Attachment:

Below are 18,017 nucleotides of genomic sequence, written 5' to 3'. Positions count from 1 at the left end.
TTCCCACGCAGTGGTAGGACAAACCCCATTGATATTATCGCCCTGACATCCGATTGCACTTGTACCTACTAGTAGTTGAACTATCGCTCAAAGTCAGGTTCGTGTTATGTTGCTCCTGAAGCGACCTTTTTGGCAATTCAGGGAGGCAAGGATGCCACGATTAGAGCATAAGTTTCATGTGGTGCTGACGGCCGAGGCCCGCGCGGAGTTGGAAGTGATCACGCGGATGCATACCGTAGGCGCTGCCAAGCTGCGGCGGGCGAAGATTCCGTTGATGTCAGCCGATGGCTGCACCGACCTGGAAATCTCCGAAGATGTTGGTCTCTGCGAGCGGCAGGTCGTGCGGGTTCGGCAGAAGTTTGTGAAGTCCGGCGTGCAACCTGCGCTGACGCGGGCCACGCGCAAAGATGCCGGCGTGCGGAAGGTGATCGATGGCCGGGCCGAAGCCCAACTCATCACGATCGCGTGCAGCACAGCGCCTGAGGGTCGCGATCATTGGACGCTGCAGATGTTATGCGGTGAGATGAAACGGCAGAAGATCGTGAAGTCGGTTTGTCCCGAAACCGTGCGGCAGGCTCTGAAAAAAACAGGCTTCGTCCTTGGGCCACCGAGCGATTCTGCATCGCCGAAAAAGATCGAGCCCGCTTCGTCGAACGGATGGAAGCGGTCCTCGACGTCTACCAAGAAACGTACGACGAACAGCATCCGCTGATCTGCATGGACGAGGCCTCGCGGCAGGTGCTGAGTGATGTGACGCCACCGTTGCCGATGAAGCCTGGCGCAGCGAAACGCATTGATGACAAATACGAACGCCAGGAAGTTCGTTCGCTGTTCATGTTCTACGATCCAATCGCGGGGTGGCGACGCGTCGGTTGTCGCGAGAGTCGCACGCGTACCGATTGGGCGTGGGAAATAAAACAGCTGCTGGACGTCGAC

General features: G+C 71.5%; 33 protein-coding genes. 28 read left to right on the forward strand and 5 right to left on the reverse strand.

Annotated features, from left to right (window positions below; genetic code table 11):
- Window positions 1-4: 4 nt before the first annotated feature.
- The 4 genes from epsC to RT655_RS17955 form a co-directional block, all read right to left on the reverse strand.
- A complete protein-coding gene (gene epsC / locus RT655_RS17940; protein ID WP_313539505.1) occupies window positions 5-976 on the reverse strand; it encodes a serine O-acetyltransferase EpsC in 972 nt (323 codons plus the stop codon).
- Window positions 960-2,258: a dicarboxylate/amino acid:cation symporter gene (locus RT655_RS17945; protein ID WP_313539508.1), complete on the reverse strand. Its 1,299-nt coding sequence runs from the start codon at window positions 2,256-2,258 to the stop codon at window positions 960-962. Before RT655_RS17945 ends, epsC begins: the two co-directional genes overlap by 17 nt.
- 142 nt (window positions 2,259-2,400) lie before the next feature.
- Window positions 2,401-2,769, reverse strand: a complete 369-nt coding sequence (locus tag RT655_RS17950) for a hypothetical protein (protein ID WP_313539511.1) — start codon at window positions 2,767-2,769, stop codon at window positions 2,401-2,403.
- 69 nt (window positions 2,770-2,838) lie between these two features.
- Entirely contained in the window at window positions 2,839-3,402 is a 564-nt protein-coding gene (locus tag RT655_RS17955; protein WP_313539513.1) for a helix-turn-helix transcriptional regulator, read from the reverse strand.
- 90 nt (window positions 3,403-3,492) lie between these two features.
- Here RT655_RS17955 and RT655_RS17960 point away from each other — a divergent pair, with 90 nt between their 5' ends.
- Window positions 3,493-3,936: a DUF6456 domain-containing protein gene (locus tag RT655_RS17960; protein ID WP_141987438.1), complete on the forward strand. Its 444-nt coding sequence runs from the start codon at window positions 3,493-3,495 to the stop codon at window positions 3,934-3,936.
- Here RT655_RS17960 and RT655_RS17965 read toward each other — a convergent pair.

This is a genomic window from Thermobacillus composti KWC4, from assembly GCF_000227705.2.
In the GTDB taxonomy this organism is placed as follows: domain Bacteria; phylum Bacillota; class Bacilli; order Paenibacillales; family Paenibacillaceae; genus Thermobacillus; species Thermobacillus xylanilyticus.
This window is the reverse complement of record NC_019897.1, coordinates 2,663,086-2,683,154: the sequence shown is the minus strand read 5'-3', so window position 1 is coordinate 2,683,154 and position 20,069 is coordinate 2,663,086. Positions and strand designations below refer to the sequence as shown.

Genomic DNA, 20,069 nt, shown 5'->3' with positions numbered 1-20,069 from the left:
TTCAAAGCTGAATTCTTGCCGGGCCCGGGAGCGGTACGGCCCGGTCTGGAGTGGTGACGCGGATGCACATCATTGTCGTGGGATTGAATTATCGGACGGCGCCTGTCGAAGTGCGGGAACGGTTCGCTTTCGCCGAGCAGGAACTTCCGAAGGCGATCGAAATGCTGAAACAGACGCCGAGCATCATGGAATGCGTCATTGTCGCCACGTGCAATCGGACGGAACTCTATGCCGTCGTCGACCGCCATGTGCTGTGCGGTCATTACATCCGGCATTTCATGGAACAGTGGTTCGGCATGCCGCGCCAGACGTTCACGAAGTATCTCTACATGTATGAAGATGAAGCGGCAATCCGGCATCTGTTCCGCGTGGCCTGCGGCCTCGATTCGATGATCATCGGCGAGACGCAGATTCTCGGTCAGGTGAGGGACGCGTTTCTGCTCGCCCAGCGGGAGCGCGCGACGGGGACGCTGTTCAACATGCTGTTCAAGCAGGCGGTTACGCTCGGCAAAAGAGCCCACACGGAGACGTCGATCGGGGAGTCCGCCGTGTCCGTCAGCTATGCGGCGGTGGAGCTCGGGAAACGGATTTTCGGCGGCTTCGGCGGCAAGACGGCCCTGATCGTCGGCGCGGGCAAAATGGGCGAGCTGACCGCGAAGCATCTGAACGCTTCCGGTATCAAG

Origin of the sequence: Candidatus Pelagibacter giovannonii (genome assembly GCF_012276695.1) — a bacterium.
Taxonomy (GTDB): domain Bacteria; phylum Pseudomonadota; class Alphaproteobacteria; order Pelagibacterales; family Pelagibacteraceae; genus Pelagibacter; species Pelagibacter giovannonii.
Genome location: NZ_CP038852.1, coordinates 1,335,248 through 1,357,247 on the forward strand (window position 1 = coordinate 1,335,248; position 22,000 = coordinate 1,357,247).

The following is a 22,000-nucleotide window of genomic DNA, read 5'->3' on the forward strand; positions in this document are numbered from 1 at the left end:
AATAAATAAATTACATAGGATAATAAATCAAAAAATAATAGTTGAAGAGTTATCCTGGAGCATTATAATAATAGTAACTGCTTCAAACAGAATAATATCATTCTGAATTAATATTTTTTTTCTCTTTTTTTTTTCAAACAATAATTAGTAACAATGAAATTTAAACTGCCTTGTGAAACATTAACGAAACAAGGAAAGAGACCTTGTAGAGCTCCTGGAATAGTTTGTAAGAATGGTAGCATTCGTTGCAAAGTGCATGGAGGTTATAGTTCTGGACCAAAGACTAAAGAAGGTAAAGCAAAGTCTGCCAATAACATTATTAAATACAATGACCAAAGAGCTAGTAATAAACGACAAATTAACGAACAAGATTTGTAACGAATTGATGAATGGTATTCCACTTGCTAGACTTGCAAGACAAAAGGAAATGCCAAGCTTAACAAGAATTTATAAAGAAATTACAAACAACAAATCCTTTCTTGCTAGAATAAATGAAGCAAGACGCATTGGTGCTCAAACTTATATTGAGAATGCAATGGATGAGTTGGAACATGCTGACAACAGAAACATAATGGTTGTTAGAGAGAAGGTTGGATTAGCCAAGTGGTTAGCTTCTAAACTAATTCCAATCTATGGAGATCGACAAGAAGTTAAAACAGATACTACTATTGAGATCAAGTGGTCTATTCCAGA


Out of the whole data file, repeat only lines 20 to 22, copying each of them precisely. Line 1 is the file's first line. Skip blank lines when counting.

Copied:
Genomic DNA, 20,069 nt, shown 5'->3' with positions numbered 1-20,069 from the left:
TTCAAAGCTGAATTCTTGCCGGGCCCGGGAGCGGTACGGCCCGGTCTGGAGTGGTGACGCGGATGCACATCATTGTCGTGGGATTGAATTATCGGACGGCGCCTGTCGAAGTGCGGGAACGGTTCGCTTTCGCCGAGCAGGAACTTCCGAAGGCGATCGAAATGCTGAAACAGACGCCGAGCATCATGGAATGCGTCATTGTCGCCACGTGCAATCGGACGGAACTCTATGCCGTCGTCGACCGCCATGTGCTGTGCGGTCATTACATCCGGCATTTCATGGAACAGTGGTTCGGCATGCCGCGCCAGACGTTCACGAAGTATCTCTACATGTATGAAGATGAAGCGGCAATCCGGCATCTGTTCCGCGTGGCCTGCGGCCTCGATTCGATGATCATCGGCGAGACGCAGATTCTCGGTCAGGTGAGGGACGCGTTTCTGCTCGCCCAGCGGGAGCGCGCGACGGGGACGCTGTTCAACATGCTGTTCAAGCAGGCGGTTACGCTCGGCAAAAGAGCCCACACGGAGACGTCGATCGGGGAGTCCGCCGTGTCCGTCAGCTATGCGGCGGTGGAGCTCGGGAAACGGATTTTCGGCGGCTTCGGCGGCAAGACGGCCCTGATCGTCGGCGCGGGCAAAATGGGCGAGCTGACCGCGAAGCATCTGAACGCTTCCGGTATCAAG

Origin of the sequence: Candidatus Pelagibacter giovannonii (genome assembly GCF_012276695.1) — a bacterium.